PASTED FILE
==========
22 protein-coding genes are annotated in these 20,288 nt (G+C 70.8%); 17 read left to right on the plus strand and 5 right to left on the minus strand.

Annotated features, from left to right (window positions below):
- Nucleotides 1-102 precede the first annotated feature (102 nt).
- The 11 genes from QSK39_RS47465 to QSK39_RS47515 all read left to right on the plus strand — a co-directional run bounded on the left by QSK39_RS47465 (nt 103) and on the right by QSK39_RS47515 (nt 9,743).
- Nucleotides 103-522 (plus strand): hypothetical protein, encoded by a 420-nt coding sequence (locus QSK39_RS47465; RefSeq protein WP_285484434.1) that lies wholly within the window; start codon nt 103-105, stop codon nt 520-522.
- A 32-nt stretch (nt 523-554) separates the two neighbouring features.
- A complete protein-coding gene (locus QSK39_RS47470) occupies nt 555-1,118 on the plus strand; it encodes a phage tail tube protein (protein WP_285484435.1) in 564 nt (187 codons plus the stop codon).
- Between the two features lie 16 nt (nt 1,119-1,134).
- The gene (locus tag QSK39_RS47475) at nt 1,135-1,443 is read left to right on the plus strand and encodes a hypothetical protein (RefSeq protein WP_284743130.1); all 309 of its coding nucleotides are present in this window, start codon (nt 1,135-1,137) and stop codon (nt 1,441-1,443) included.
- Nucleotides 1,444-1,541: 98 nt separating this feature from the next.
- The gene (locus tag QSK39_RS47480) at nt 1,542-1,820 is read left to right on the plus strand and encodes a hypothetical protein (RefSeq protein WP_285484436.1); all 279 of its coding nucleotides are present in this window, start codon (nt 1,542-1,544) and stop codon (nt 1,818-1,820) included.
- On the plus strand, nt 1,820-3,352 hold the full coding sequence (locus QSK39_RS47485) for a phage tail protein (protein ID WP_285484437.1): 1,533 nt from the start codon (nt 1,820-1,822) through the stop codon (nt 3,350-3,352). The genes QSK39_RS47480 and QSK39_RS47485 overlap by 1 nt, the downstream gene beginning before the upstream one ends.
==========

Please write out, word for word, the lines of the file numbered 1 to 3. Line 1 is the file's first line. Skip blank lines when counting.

22 protein-coding genes are annotated in these 20,288 nt (G+C 70.8%); 17 read left to right on the plus strand and 5 right to left on the minus strand.

Annotated features, from left to right (window positions below):
- Nucleotides 1-102 precede the first annotated feature (102 nt).